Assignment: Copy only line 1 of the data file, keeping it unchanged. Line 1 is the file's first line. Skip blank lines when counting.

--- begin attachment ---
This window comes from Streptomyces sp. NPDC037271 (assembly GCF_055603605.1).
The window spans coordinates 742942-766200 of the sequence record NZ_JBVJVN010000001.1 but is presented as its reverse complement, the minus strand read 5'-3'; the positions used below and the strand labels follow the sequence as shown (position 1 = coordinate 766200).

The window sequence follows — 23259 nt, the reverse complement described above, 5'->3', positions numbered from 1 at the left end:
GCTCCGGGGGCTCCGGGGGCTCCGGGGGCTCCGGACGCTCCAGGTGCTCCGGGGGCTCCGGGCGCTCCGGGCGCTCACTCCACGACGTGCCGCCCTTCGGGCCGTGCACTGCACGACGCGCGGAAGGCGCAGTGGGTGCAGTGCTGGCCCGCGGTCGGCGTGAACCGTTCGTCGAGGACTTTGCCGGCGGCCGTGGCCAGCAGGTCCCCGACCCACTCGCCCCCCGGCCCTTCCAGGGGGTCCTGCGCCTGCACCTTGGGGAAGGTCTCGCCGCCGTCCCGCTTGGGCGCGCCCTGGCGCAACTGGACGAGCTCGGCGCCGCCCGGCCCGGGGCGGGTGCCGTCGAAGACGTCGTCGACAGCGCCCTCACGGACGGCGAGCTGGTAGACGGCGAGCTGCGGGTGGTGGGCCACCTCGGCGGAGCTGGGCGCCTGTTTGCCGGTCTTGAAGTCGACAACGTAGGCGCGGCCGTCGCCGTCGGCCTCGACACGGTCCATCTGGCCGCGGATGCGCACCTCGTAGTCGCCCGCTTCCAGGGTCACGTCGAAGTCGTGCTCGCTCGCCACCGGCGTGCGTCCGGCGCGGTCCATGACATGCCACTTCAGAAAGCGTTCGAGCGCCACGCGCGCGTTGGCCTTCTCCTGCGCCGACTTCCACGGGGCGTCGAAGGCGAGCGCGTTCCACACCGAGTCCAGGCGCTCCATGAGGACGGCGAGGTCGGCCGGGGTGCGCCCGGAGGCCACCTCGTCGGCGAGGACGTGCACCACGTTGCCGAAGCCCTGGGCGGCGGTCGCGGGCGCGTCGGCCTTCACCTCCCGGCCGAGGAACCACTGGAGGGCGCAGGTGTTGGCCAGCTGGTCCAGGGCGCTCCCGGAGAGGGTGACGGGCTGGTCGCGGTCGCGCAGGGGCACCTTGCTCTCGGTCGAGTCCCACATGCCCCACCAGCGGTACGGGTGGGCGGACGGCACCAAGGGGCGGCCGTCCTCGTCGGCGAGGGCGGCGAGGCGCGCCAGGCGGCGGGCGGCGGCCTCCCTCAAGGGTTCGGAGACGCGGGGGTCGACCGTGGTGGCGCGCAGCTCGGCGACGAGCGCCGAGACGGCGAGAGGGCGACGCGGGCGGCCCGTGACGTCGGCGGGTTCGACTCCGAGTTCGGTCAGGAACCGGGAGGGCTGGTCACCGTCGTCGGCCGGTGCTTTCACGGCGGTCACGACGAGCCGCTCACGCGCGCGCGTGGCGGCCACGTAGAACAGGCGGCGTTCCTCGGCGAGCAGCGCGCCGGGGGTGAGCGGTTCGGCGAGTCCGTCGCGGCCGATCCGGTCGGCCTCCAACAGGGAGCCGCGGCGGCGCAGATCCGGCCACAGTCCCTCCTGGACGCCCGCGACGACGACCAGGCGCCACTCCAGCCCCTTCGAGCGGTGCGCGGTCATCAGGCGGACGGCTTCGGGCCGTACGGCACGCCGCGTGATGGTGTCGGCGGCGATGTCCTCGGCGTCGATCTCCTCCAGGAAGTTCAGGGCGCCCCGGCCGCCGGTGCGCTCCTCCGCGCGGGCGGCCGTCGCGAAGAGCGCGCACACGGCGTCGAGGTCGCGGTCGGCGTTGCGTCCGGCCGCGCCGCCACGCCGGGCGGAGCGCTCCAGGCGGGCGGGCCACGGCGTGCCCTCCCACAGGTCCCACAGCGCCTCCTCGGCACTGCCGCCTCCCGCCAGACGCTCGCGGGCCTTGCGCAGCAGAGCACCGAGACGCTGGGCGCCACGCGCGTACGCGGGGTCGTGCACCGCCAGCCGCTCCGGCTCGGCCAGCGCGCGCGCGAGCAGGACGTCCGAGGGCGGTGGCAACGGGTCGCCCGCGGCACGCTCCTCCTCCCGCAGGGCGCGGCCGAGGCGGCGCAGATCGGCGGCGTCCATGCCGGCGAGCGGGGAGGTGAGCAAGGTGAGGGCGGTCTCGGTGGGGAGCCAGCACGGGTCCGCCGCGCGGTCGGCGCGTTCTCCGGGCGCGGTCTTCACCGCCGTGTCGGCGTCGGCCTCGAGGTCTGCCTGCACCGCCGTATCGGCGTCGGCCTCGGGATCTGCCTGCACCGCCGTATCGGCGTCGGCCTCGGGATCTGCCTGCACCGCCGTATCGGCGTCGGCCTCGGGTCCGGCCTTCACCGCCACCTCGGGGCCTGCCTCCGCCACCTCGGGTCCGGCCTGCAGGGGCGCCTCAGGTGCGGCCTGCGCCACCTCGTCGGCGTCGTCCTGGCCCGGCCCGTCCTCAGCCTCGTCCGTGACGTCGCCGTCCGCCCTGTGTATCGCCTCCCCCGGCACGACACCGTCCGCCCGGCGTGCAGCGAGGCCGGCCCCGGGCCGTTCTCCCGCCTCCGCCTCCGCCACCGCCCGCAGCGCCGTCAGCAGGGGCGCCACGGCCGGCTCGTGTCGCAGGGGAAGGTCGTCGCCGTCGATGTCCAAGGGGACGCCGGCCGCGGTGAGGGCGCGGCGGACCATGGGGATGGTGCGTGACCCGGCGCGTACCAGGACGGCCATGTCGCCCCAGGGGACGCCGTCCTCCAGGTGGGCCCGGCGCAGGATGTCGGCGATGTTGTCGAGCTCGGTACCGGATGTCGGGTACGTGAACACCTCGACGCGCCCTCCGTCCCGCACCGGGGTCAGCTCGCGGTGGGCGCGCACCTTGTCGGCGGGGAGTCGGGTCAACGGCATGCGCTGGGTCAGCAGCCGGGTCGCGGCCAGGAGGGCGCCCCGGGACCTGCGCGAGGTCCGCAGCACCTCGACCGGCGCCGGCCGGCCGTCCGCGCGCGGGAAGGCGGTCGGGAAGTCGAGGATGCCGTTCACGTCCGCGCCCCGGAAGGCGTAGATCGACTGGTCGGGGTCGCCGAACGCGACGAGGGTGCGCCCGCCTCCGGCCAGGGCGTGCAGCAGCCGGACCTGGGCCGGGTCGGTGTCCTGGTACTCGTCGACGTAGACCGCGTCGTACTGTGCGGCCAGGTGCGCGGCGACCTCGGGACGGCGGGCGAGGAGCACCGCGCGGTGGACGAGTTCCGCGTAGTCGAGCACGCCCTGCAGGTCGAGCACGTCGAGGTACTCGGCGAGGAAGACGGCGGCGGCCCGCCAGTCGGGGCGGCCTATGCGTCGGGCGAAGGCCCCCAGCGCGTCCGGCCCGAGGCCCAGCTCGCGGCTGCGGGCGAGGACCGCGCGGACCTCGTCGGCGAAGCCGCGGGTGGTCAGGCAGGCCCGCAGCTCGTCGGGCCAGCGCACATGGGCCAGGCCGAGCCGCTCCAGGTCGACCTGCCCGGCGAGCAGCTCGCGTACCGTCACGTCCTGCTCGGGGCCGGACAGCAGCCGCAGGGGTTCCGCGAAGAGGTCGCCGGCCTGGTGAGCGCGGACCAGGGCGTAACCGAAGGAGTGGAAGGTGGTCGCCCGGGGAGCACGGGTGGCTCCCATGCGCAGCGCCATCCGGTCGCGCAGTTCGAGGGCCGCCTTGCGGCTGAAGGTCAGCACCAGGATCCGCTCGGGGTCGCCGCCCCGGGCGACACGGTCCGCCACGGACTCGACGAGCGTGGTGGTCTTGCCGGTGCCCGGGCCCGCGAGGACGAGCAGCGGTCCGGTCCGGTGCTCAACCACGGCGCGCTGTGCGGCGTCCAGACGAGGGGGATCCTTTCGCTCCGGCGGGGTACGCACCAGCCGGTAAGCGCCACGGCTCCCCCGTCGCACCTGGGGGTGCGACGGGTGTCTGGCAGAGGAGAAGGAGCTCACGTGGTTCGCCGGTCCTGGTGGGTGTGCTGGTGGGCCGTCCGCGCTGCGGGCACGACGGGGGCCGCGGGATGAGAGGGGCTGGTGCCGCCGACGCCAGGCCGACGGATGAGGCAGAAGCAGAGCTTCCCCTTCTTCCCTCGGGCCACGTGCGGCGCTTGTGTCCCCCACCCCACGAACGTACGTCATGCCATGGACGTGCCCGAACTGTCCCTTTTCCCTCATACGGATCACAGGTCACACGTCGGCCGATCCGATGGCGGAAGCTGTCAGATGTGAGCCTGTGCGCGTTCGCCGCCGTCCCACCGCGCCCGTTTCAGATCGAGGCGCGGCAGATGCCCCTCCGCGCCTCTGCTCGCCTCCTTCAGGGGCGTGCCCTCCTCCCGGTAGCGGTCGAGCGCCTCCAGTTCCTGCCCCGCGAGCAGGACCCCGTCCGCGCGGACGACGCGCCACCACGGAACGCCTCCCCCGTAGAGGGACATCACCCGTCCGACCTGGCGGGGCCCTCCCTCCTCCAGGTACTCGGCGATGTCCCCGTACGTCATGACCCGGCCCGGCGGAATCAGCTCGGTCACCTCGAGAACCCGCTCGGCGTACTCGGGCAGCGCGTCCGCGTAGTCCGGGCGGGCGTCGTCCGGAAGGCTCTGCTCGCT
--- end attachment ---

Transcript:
This window comes from Streptomyces sp. NPDC037271 (assembly GCF_055603605.1).